How Erling Haaland Became the Most Terrifying Young Striker in the World


Erling Haaland didn’t start out as a striker. As a child, he first played on the wing. “I was really fast,” Haaland says. Although his scoring talents were by then already evident—it’s said that his first touch at youth level led to a goal.

After the Haaland family left the UK and returned to Norway, they moved to Bryne, a small town on the country’s west coast. There wasn’t much for kids of Haaland’s age to do in Bryne, particularly when the weather was cold and wet outside (which in Norway, during the winter, is most of the time). But the local team, Bryne FK, has an indoor pitch turfed with artificial grass, and Erling and his friends would spend their weekends there playing pick-up games—two on two, three on three—for hours. “When it was snowing outside, we trained inside,” Haaland says. “It was a really important place for my life and my career.”

Haaland has always been naturally athletic; not only is his father a former pro, his mother, Gry Marita Braut, is a former champion heptathlete. But as a child he was far from the monstrous physical presence he is now. “He was skinny,” says Alfe Ingve Berntsen, then a coach at Bryne FK, who trained Haaland through the youth ranks. Still, Haaland was naturally gifted and unnaturally dedicated, and pretty soon he was playing with kids a year or more older than he was. “He played against two centre-backs who were strong and fast, so he had to be clever in his movements, otherwise he wouldn’t get a chance,” Berntsen says. You can see it in videos on YouTube, many of which Bernsten filmed himself: Haaland ghosting through defenses to reach a cross, or blasting the ball past the keeper from close range, the way he does now.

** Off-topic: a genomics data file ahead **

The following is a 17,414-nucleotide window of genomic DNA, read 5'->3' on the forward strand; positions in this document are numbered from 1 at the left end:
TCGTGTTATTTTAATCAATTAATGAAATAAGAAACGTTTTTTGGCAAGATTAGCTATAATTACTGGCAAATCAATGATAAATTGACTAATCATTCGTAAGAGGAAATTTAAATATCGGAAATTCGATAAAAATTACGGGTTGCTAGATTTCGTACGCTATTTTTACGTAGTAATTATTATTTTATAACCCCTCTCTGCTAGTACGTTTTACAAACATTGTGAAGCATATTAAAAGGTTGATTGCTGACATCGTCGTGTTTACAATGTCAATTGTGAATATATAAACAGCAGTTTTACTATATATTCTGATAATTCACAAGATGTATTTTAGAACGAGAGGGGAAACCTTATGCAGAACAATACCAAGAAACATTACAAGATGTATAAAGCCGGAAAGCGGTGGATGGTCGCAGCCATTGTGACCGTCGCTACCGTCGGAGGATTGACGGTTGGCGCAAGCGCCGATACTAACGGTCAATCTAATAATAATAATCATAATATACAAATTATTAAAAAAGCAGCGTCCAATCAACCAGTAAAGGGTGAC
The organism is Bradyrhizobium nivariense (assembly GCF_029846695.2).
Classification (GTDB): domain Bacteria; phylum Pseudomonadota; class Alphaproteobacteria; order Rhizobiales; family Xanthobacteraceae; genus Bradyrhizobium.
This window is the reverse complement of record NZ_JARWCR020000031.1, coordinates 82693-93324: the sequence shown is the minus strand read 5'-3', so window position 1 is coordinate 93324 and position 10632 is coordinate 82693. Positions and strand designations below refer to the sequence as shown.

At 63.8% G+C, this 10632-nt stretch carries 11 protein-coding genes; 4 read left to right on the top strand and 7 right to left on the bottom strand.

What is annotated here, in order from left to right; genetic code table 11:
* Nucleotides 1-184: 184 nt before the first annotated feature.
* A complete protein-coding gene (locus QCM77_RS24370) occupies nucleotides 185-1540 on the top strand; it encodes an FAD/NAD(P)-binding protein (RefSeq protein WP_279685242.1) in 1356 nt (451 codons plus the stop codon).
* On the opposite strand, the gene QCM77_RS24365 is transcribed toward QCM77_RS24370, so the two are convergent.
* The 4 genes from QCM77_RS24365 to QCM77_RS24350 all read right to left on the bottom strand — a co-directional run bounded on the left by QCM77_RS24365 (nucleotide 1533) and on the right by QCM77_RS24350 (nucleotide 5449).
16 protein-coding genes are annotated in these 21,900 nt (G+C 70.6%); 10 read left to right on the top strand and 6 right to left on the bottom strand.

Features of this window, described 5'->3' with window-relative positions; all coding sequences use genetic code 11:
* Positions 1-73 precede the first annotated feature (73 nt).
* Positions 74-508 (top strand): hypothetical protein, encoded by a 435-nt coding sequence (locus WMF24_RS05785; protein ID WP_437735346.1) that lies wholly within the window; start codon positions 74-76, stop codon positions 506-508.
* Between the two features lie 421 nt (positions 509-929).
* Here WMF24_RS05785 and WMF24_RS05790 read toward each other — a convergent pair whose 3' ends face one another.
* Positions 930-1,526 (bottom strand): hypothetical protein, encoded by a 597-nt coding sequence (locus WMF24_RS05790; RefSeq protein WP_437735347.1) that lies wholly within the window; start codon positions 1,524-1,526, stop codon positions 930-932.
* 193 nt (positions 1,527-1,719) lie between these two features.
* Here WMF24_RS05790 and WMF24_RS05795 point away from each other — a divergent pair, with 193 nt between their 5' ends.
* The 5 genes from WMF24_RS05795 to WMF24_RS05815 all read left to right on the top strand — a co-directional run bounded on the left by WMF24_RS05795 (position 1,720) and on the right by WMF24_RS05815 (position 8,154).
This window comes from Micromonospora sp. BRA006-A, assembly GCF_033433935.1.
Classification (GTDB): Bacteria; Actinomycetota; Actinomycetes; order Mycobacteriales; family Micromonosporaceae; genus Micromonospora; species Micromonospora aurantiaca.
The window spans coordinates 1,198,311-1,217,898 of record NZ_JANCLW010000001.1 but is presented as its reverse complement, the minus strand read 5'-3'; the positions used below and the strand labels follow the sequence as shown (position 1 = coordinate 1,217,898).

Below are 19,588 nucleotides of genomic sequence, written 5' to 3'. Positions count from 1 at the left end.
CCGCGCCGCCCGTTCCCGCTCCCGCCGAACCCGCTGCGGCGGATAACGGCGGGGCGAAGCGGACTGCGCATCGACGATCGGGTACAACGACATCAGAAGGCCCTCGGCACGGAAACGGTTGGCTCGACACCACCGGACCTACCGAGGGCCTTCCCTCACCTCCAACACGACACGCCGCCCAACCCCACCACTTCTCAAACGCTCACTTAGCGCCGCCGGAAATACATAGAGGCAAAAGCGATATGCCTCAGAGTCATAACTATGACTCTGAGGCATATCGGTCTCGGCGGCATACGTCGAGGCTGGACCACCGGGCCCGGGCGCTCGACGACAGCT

“I still try to do exactly the same things I did when I was 13 in my hometown,” Haaland says. “I still do exactly the same runs. Show clips of me at 13 years old, you will see exactly the same thing.”

Unlike many pro-athlete parents, Haaland’s father Alfie avoided putting much pressure on Erling’s burgeoning soccer career, and instead chose to keep his distance. “I learned a lot from training his older brother [Astor],” Alfie says. “There was a lot of attention around him, because he was my son; I don’t think either me or him handled it very well. [Erling] was five years younger, but he wanted to play the game, and I could see the passion. So I stayed in the background, especially around the organized training—and the matches. I didn’t say a word.”

Berntsen, Haaland’s former coach, likes to describe a soccer player as an edifice built on four pillars. “One of them is technical, one is tactical, one is physical, and one is mentality,” he says. “If you are good, at 14 or 15 years old you have two of these four. If you have three out of four, that’s very promising. We could tell Erling was very good with the technical, tactical, and mentality, and so the only part missing when he was 13 or 14 was the physical.” But from looking at Haaland’s older sibling, and his parents, the Bryne coaches knew that he would grow eventually. “I told him over and over, when he was down, ‘Just wait; in four, five years, you will be bigger and stronger than them. Relax,’” Berntsen says. “Now he has four out of four.”

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